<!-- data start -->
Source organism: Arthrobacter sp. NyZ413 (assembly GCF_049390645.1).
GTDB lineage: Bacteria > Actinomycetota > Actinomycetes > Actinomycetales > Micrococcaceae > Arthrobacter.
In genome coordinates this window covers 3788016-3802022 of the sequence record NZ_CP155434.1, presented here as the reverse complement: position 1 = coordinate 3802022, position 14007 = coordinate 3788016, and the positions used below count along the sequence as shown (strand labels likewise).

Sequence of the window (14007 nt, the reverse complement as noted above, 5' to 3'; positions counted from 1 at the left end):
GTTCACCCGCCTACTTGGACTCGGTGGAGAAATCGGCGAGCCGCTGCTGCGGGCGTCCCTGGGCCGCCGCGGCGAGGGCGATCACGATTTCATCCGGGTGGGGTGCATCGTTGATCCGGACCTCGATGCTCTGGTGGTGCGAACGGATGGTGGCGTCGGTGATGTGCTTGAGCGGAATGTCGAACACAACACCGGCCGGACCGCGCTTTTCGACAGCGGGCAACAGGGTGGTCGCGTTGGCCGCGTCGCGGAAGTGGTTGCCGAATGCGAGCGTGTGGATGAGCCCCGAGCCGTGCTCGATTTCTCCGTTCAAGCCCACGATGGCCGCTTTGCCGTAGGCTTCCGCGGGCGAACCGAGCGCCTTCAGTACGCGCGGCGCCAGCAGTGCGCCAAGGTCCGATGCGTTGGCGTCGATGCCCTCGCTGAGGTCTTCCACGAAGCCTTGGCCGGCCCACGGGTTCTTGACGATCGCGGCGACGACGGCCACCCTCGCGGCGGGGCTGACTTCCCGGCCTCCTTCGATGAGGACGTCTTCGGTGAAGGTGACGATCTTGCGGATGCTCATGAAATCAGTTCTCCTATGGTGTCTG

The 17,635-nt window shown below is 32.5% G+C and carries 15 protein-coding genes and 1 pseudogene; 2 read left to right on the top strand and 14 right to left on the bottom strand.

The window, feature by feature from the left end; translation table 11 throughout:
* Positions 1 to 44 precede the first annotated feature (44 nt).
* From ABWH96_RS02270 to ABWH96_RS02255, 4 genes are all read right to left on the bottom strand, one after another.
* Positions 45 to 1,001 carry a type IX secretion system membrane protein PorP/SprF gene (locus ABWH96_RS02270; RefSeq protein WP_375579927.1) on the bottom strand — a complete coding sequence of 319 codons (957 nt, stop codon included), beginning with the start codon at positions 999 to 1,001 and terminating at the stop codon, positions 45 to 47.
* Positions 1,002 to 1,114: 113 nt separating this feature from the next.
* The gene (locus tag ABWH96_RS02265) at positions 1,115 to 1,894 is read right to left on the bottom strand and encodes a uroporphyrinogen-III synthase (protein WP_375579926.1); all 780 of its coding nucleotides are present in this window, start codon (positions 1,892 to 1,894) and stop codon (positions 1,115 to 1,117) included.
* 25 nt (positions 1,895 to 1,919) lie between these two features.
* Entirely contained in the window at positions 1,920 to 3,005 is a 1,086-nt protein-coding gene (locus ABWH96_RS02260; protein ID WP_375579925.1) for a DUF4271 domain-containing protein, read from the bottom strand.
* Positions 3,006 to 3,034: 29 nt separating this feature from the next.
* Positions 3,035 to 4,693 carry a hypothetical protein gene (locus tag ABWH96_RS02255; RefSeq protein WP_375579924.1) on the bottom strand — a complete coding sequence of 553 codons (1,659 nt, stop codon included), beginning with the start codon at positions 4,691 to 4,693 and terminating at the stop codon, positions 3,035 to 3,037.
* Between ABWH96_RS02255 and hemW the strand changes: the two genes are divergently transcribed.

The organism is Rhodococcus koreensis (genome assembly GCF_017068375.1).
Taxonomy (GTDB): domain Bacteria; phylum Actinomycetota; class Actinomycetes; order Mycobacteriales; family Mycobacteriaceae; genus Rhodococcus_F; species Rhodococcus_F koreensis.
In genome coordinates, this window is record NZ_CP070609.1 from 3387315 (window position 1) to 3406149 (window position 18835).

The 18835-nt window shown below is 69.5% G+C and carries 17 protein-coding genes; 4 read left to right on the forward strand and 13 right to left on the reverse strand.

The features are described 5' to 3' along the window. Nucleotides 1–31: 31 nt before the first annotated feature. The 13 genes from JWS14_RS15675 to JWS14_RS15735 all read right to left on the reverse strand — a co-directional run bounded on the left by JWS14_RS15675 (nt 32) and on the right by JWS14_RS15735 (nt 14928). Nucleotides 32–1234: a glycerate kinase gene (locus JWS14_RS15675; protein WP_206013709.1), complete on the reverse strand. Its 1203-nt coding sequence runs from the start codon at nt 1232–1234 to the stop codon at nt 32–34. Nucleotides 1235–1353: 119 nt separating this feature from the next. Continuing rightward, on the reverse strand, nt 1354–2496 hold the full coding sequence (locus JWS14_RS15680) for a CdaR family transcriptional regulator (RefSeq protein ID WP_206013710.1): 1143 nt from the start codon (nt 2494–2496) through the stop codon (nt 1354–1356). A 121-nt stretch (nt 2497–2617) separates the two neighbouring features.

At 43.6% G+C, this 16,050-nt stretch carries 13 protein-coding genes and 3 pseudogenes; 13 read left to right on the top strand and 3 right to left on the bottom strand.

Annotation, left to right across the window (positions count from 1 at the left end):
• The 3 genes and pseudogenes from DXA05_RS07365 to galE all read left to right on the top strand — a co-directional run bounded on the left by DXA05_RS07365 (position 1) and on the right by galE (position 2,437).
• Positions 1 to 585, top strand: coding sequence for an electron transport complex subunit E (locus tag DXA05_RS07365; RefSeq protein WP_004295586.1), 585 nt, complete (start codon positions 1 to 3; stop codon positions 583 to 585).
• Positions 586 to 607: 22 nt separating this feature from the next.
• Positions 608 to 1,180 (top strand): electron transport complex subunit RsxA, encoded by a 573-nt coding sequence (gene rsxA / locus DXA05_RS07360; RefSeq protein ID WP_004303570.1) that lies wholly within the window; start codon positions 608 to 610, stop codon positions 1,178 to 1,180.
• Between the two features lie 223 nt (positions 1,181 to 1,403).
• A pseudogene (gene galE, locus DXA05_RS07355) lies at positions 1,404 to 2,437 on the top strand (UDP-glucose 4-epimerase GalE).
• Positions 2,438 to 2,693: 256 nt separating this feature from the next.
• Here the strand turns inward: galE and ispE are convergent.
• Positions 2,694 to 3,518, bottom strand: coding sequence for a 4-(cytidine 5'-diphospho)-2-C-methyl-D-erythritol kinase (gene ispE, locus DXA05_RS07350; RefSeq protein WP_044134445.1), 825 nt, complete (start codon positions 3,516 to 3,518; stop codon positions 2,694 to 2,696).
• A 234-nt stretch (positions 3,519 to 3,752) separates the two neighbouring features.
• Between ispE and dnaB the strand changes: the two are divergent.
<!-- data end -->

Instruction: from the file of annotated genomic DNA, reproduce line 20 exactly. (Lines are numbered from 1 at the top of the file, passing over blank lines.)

In genome coordinates, this window is record NZ_CP070609.1 from 3387315 (window position 1) to 3406149 (window position 18835).